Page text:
> Reimann sums
Misspelt.

Calculus:

> Provided the integral of v du/dx exists

Um… Am I being unreasonable here, but is there a better way to have a discussion about elementary antiderivatives? The “integral does not exist” is what I’d say for an integral that diverges, but I’m not sure what the presenter suggests by that.

1. marty says:

That is indeed a weird moment of pseudo-rigour. There’s worse.

2. marty says:

Franz, is this from the video or the slides? Not defending the graphic, but bare slides can make builds look worse than they are.

3. Terry Mills says:

I watched the video of integration by parts. What could a VCE teacher or student learn from this video that could not be learned, just as easily, from a text book?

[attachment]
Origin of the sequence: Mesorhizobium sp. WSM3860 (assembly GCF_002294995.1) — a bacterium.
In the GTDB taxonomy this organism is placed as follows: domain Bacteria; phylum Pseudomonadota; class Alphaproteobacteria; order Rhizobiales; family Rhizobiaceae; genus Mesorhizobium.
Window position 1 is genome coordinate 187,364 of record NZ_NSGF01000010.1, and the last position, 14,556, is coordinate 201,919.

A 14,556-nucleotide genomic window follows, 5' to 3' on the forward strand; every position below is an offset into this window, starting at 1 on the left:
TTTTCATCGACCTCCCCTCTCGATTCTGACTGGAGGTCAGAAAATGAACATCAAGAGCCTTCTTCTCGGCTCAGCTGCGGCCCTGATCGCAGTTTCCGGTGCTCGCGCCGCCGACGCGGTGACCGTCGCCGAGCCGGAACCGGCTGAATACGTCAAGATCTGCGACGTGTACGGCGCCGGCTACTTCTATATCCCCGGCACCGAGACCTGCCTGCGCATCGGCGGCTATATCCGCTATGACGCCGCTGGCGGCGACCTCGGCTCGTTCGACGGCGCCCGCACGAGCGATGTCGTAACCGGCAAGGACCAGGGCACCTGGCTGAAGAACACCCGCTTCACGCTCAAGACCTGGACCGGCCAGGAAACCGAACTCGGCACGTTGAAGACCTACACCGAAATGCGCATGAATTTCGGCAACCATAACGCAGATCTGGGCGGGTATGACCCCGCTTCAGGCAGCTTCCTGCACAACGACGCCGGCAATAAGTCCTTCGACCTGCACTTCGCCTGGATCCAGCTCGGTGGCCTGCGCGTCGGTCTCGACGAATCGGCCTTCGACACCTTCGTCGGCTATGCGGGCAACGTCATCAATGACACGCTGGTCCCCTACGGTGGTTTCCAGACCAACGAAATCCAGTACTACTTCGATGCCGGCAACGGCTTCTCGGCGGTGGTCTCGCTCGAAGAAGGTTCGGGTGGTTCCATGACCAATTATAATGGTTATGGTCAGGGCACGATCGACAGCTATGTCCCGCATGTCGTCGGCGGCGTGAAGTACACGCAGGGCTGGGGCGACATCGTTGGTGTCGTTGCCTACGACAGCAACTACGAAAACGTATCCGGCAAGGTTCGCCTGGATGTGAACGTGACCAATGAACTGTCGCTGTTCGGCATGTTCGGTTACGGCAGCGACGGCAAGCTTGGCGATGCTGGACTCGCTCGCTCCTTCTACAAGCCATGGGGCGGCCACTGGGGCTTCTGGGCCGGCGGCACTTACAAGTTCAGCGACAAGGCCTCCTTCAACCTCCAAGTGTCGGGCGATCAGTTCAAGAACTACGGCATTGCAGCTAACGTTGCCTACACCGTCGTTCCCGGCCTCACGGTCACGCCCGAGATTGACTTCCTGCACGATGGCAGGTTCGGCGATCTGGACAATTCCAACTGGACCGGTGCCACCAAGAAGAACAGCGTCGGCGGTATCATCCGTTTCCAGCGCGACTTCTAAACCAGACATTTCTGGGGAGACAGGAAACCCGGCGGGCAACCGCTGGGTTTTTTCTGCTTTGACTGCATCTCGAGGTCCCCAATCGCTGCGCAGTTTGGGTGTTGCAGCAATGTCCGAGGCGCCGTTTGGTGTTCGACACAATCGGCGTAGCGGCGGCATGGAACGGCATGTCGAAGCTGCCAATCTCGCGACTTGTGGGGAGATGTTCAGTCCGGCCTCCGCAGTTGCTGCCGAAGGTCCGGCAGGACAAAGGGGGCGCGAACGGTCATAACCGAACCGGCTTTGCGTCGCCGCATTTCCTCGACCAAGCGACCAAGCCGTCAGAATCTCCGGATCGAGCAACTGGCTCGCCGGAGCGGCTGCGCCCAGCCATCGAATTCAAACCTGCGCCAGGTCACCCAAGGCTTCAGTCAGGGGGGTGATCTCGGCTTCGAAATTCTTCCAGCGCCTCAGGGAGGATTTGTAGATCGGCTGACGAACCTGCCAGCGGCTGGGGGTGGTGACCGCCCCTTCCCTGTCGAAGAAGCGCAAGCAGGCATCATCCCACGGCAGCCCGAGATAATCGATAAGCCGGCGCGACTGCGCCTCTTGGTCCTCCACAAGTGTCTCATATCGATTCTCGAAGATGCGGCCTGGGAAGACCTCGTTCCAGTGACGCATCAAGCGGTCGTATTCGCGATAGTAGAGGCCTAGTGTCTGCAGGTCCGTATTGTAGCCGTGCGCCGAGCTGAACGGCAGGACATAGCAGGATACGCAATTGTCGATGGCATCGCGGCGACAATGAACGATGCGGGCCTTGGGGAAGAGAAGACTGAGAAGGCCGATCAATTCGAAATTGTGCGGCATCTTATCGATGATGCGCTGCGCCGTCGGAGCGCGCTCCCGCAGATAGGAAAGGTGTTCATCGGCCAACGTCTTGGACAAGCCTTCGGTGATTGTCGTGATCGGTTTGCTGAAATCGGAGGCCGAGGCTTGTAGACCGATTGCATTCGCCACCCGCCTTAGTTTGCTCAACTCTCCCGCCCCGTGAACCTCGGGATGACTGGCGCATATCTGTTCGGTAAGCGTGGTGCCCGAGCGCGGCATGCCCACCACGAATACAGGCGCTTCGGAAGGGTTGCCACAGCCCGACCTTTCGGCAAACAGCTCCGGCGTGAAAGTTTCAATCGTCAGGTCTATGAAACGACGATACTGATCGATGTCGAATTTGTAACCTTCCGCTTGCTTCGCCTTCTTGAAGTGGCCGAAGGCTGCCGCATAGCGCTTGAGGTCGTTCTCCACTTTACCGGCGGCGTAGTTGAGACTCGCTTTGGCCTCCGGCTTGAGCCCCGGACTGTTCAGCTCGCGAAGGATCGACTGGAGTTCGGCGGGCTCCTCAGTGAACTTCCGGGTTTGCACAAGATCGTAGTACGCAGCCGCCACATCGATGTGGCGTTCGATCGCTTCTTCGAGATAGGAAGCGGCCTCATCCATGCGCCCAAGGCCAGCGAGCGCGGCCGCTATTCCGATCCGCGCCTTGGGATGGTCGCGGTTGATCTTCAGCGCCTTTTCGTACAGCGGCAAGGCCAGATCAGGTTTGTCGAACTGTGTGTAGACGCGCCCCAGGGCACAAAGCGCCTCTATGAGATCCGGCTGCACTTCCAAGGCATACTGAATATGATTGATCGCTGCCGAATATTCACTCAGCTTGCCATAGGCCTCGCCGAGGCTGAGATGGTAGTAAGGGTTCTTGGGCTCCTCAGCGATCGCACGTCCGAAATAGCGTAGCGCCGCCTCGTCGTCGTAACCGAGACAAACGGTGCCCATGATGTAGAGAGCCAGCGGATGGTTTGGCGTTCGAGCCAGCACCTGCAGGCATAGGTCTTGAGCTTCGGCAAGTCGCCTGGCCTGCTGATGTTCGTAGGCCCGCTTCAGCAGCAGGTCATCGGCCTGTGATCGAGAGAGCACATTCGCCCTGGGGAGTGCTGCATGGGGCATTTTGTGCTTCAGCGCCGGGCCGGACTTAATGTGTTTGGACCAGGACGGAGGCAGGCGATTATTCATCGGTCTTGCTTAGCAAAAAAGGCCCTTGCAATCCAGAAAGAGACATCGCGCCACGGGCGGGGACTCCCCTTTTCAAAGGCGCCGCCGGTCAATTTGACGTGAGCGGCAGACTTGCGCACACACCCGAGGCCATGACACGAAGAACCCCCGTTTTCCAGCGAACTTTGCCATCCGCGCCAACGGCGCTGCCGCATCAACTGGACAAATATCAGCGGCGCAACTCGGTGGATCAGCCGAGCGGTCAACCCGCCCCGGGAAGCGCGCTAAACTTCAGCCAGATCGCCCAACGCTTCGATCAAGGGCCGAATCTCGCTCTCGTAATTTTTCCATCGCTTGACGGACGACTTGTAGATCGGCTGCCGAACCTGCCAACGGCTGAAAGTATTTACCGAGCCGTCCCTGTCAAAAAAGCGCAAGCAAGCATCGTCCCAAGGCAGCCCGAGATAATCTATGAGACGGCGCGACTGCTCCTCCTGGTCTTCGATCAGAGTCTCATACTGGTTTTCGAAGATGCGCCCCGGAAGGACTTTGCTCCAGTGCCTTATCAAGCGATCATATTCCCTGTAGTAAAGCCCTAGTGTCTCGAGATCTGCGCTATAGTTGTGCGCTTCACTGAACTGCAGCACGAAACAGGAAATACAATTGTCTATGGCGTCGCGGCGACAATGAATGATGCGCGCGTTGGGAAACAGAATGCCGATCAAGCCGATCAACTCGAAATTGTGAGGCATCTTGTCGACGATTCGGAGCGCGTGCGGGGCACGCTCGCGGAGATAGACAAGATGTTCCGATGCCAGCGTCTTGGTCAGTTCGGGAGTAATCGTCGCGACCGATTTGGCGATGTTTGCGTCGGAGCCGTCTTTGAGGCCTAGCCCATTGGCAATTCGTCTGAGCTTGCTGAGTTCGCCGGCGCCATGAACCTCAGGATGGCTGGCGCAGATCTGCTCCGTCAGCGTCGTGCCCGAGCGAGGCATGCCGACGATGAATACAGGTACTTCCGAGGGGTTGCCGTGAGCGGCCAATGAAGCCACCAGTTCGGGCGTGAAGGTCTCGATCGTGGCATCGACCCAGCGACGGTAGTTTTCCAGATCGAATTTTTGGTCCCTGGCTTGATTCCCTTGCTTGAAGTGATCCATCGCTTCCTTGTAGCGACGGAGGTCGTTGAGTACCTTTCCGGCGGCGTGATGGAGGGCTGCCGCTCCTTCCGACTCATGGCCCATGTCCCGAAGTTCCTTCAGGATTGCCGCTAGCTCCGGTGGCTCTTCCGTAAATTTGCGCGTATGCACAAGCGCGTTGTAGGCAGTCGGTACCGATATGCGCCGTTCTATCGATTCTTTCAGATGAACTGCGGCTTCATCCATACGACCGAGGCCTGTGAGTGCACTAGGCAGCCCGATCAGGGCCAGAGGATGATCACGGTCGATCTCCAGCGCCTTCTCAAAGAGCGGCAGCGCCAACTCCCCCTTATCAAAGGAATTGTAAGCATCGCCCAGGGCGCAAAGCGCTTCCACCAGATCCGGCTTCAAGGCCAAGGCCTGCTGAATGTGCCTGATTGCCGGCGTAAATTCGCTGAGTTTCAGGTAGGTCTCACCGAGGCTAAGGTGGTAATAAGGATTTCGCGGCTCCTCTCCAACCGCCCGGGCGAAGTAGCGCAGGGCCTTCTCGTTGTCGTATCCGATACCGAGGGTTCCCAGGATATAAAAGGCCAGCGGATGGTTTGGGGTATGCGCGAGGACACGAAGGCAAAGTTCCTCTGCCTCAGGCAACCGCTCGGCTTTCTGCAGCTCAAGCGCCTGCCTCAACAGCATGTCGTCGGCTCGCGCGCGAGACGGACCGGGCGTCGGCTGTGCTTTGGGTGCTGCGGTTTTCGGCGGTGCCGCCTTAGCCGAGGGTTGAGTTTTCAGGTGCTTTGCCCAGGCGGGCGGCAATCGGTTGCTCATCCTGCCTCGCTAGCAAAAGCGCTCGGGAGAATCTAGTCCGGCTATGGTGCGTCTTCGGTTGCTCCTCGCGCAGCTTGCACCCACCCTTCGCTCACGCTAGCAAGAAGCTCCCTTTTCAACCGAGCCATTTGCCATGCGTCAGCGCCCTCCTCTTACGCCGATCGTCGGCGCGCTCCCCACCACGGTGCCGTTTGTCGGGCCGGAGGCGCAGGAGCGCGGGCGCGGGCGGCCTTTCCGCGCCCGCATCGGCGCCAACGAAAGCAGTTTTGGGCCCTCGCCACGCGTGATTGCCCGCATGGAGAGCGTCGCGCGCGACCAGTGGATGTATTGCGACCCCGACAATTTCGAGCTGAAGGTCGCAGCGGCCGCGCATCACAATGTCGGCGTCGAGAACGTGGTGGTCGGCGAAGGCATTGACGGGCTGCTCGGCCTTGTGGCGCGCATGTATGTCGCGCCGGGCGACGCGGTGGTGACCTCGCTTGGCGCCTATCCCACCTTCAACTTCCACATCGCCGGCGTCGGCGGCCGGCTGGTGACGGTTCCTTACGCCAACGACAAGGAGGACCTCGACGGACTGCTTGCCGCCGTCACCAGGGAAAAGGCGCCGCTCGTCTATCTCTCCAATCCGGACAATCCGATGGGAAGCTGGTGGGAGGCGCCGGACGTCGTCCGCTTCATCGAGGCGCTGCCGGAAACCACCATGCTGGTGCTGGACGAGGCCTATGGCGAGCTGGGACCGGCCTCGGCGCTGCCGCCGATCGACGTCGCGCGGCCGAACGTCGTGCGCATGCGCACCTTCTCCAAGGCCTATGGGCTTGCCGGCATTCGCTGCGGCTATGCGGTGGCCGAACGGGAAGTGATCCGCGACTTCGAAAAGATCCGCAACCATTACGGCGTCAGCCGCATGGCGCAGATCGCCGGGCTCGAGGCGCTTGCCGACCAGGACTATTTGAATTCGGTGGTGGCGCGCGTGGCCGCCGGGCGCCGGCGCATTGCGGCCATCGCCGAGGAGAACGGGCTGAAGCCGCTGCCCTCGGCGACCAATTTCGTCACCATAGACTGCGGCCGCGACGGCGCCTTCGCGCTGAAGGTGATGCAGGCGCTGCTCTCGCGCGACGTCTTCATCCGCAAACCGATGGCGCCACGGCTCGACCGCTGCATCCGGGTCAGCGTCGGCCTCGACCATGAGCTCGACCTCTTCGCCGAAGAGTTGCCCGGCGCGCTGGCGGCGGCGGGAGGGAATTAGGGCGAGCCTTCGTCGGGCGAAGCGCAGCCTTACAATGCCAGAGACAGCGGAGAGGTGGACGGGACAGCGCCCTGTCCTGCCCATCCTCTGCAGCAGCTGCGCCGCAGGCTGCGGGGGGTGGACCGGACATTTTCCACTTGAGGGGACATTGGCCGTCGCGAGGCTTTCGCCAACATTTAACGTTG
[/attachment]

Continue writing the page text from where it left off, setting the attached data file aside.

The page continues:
1. Red Five says:

Probably nothing Terry – but the reason a teacher or student would watch these is to try to get a sense of what VCAA wants to see written as working in an exam.

Which makes any errors people find quite significant!

1. marty says:

There’s (at least) a minor error and a huge error. Plus plenty else to consider.

1. Red Five says:

I’ve spent many hours “considering” these “resources”. Spotting errors is important, of course, but trying to decipher what VCAA wants from students is my main game and damn it is tough!

1. marty says:

Indeed. There is a very bad error, but I think there are more important reasons to criticise these videos.

4. Red Five says:

OK – I’ll start with a minor gripe from the Vectors video.